Armed with the information-superhighway, more dependable vehicles and hopefully, more disposable income than our grandparents had, traveling to hunt birds continues to grow in popularity. Whether it is to check off a certain bird from our life-list or just get away from the boss at work or the real boss at home, many of us like to venture into different states. Beyond buying a license and following the host states' respective rules, there are some other things to keep in mind as well. Some of these suggestions are obvious, some not.
The obvious you have heard before: don’t litter, don’t shoot from the road or from your vehicle, close any gate that you open. Hunters are often blamed for a lot of actions that we don’t commit, so if we can prevent that Taco Bell bag from blowing out of our truck let’s prevent it. Many landowners ASSUME all hunters are road-hunters, so don’t perpetuate that stereotype by shooting a rooster along their driveway, regardless if you had a rough day.
Ranchers and farmers have also shared with me a few things over the years that bother them, some of which surprised me, some that make perfect sense.
While some ranchers love dogs and have a bunch of their own, it doesn’t mean they want to take care of yours. Keep your dogs under control when you are around their farmstead, especially when their cow dogs are loose or if they have chickens or pets in a vulnerable area. One rancher I talked with only allows one dog per hunter, two or three dogs total, on his ground at a time. Sure, Ben Williams of Hungarian fame has made it vogue to put six or more dogs out, but some folks see that un-sporting. “What chance does a bird have?” the rancher remarked. I was surprised that it was something that he even noticed.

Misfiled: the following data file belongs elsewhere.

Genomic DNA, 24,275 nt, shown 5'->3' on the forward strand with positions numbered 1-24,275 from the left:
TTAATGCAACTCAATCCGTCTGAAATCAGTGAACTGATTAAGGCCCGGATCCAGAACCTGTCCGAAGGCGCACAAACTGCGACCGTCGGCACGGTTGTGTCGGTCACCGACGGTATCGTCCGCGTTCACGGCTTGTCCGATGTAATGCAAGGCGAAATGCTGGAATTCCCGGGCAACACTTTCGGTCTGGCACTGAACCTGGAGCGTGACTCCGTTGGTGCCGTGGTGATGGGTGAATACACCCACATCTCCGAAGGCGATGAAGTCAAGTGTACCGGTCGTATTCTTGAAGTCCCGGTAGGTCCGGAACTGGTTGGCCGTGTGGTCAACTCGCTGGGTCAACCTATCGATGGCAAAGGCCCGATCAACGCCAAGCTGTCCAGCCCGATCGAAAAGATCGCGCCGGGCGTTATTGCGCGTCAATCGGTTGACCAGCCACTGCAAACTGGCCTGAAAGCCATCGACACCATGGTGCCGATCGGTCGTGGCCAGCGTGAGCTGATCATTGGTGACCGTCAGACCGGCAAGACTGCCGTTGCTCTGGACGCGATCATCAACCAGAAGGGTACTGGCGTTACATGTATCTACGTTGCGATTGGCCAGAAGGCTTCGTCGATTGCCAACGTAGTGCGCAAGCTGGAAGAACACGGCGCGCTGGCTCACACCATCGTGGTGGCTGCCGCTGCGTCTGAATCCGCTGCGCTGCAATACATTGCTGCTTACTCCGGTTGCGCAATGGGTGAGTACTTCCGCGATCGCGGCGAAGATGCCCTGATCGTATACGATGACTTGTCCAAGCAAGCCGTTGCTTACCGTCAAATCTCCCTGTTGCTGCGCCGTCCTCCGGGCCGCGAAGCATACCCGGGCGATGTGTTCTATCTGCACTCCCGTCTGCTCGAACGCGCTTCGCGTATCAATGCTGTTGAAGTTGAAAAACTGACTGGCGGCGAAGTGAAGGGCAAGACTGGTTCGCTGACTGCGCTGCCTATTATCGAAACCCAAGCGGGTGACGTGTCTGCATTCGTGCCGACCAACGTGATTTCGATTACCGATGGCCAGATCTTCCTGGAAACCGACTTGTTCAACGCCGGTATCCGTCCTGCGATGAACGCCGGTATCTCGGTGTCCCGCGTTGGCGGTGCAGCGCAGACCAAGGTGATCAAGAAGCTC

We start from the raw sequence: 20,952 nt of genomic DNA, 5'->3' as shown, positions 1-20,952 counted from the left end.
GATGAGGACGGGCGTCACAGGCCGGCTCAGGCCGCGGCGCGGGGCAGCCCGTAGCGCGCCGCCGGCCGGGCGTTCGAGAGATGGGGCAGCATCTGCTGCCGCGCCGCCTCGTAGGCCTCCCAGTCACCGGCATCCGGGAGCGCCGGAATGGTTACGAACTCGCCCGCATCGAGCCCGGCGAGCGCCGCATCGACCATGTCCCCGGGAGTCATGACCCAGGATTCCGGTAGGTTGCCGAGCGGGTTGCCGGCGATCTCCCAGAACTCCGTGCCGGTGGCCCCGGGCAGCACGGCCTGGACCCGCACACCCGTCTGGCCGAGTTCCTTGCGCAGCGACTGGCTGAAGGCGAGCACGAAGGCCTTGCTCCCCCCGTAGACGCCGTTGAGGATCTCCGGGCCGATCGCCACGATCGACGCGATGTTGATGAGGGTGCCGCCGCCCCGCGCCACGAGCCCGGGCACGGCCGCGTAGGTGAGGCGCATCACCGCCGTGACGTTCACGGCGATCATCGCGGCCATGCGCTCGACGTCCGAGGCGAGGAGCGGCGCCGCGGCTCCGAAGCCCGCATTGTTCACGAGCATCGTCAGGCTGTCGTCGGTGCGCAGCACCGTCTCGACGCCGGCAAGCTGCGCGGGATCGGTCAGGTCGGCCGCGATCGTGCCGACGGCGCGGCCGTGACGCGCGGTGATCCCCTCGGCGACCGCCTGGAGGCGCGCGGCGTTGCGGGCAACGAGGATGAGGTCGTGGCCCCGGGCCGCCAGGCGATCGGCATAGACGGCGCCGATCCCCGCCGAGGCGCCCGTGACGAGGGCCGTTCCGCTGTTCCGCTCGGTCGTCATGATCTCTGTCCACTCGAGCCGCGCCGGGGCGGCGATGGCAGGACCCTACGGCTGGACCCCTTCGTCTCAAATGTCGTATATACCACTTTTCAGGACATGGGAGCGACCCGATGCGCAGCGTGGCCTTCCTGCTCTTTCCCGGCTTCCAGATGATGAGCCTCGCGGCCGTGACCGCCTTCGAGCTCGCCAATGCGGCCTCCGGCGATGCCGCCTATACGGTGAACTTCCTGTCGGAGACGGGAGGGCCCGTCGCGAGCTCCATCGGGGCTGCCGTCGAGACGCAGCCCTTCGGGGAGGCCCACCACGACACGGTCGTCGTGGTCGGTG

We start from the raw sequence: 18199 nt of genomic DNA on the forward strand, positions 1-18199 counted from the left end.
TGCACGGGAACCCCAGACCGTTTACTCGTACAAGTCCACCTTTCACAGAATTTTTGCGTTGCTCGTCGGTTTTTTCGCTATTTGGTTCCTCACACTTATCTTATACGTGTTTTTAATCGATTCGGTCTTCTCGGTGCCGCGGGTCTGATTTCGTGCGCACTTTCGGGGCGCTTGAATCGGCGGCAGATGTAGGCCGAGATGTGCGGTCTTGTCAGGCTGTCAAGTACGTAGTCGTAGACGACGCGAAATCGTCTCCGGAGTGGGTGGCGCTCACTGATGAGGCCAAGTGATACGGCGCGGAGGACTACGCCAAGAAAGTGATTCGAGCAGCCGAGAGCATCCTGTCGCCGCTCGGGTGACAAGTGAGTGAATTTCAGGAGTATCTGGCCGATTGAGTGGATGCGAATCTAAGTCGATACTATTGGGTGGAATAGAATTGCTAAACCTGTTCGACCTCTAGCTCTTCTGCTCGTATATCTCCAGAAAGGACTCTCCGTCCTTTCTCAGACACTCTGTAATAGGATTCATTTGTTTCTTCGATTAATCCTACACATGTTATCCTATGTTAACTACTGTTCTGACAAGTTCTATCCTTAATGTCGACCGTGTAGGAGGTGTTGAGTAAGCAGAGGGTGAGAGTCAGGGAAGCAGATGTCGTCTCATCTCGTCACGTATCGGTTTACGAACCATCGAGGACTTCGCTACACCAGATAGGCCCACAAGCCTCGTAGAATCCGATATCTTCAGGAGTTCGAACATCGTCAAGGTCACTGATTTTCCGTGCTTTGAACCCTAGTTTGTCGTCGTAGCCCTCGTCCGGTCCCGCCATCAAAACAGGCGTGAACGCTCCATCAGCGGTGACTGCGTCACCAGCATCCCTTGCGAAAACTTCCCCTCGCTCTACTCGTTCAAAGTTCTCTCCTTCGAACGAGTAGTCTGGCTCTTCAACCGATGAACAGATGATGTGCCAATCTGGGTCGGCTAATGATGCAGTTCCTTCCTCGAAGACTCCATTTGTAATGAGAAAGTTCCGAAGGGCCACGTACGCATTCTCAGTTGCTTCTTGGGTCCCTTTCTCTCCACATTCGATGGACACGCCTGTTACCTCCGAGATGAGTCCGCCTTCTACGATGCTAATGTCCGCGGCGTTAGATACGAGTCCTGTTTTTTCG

Don’t just close those gates, don’t block them either. You never know what day the rancher will move cows or need to get at his bales. Speaking of parking, don’t park in tall grass. Things are often tinder-dry in late fall and if you knew how fast grass fires can grow, it would give you nightmares. I have also heard a story about a hunter that lost his vehicle to a grass fire, along with his dog that was getting the afternoon off. Dreadful.
If in doubt, don’t shoot anywhere close to buildings. State laws vary on how close you can LEGALLY shoot in regard to occupied buildings or homes, but keep in mind, a farmer in his shop or his spouse working in her flower garden, especially downwind, will not know. If the report is loud, he or she may think you are shooting the house-covey of Huns and meet you at your truck for a discussion.
Rain, snow = mud. This is a tricky one, something I have been guilty of a few times as well. Folks that live in the country have to use those roads on a daily basis. They would rather we not rut them up, if we can avoid it. There are times when we get caught in something that we didn’t expect and if you travel across three states to hunt, we would rather not sit in the motel room all day watching college football. But, some days we would be better off staying on the pavement.
Lastly, a rancher told me while he butchers his own chickens and shoots a few pheasants every year, he doesn't like seeing bird carcasses or feathers blowing in the wind. In other words, don't clean birds near roads, Walk-In sign-up boxes or some place where a farm dog could feast on a bunch of sharptail guts.
As access to private lands continues to be important, is it imperative that we do our best to not give landowners any reason to close the gates for good. The Dakotas, Montana, Kansas and other states have great Walk-In access programs. But, each year a few of those are lost due to poor behavior. That is a terrible reason to lose a potential new favorite pheasant or sharptail covert.